They needn't have worried. At a couple of minutes before 18:00, `Wraith's quiet voice came over the commlink: "I see him. West."

Ocelot spoke next: "Got him. Looks like he's alone."

Winterhawk switched to astral perception as Joe realigned his camera; neither of them picked up any invisible or otherwise magically hidden people around Mortenson. He appeared to be walking briskly, looking like a man who was completely comfortable with his surroundings. His aura was calm and unworried. Dressed in a dark blue suit and tan trenchcoat, he carried an umbrella and a slim briefcase. Just a guy walking in the park.

"Wait `till he sits down," Ocelot said. There was a bench at the meet site; Mortenson was supposed to proceed to it, sit down, and wait for the consultant to show up.

"Right," Winterhawk said, his hand on the door handle.

Under the unseen scrutiny of the four runners, Carl Mortenson headed directly to the specified location. He looked around and, apparently satisfied, sat down on the bench, putting his briefcase and umbrella down next to him. Hands in his lap, he bowed his head forward a bit as if examining something in them.

Winterhawk opened the truck door. "All right—I'm going." As he exited the vehicle, his mask spell covered him over with the illusion that he was a slim Asian man of medium height, wearing jeans and a leather jacket. Casually, he headed over toward where Mortenson was sitting.

"He hasn't moved," Ocelot reported over the link. "Just sitting there waiting for you."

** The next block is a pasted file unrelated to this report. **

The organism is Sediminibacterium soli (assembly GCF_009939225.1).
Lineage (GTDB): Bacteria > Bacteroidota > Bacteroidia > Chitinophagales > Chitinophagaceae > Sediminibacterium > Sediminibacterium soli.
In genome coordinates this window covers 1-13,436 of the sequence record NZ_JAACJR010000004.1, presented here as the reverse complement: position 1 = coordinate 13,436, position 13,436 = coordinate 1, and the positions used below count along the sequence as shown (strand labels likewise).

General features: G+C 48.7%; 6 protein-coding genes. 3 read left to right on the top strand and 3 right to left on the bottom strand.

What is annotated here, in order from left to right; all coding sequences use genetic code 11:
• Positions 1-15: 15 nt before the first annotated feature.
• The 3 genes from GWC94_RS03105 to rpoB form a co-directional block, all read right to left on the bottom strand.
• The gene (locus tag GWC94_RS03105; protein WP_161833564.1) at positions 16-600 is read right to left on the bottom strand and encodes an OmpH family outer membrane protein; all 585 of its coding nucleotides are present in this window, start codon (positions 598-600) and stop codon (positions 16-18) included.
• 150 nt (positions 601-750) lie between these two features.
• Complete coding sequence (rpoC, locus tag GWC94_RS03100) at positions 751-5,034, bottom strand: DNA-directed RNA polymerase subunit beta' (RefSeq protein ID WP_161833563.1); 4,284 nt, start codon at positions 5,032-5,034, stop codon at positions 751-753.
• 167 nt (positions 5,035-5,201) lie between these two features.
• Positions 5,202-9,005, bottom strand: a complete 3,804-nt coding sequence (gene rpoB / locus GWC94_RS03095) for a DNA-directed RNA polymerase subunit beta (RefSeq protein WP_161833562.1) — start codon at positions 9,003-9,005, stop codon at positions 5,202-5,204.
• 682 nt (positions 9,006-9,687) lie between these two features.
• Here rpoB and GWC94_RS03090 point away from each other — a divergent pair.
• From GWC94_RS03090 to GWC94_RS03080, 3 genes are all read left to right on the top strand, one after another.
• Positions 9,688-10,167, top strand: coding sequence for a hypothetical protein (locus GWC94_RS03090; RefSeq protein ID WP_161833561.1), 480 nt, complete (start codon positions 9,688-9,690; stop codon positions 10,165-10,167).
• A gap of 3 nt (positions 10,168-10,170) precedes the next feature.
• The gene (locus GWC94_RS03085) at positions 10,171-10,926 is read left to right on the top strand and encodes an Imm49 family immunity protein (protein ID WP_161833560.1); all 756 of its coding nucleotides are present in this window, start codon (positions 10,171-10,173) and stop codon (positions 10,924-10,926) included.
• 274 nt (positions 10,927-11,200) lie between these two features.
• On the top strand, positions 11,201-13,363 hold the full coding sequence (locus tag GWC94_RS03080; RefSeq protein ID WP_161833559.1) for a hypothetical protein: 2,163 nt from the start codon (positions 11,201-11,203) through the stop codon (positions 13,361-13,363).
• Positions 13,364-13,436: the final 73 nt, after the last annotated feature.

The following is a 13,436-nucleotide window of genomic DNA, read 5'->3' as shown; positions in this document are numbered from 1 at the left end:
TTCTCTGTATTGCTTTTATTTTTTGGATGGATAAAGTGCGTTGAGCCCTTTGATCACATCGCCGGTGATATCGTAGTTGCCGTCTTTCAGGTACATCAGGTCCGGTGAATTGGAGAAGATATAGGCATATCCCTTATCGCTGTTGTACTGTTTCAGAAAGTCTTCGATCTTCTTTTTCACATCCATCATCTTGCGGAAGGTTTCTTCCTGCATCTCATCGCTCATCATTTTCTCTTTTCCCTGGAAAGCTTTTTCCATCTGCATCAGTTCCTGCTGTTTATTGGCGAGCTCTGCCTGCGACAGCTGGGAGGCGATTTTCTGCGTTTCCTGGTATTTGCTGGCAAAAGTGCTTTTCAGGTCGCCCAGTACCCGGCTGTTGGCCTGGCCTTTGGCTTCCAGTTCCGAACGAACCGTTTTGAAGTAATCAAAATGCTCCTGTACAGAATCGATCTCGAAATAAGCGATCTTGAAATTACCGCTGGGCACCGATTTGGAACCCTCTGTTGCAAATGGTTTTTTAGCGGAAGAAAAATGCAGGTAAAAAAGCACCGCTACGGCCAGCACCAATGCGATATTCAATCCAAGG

"Good," Winterhawk said under his breath. "That means he's not suspicious. All the better." Conscious of the three sets of eyes on him (four, if you counted Mortenson's), `Hawk casually headed over to the bench. Still Mortenson didn't move.

He had to get fairly close before he began to suspect that something was wrong. "Odd..." he subvocalized.

"What?" Ocelot's voice, a bit sharp, came quickly back to him.

"He's not moving at all." Louder, he slipped into his UCAS accent: "Mr. Mortenson?"

Mortenson remained in the same position.

"I've a bad feeling about this," Winterhawk muttered under his breath. Moving in a little closer with great caution, he switched his cybereyes to thermographic vision.

Mortenson's body glowed, but more faintly than it should.

"Gentlemen..." `Hawk said softly, "I think our man is dead."

"What?" Ocelot demanded.

"Check for observers," `Wraith cut in.

"I don't see anything," Joe said after a moment.

"Me neither," Ocelot said. "How can he be dead? He just sat down less than five minutes ago!" His voice was taking on an edge of fear.

"Nothing here," `Wraith reported. "`Hawk?"

Winterhawk spoke in a distracted tone. "What? Oh—no. No observers I can see. I'm going to take a look here. Keep an eye on this area, will you?" Without waiting for an answer, he took a seat at the other end of the bench and shifted to the astral plane.

Carl Mortenson was indeed dead. Quite irrevocably so, in fact. His lifeforce had faded to the faintest of flickers, and as Winterhawk watched, it winked out. His aura, glowing strongly only a few minutes before, was nothing but the cold dark husk of a dead thing. As before, there was no indication of magical traces around the body. He spent only a few seconds examining the area, since he didn't like to leave his body unprotected in what could possibly be an ambush situation.

When he came back, voices were speaking in his comm unit. "`Hawk?" It was Ocelot, followed by `Wraith, both calling to him.

"Yes—here. What is it?"

"Get outta there," Ocelot said. "You're a sitting duck out there if anybody's watching."

Reluctantly, Winterhawk nodded. He stood and started to move away, then stopped. "Shall I grab the briefcase?"

"No, don't." Joe spoke up for the first time. "It might have a bomb in it."

"He's got a point," Ocelot said. "Get outta there."

The mage looked at the body and the briefcase. "Oh, bugger," he said to himself. But he knew his friends were right, and in any case he wasn't the one who should be dealing with delicate demolitions-type work.

"Go," `Wraith urged.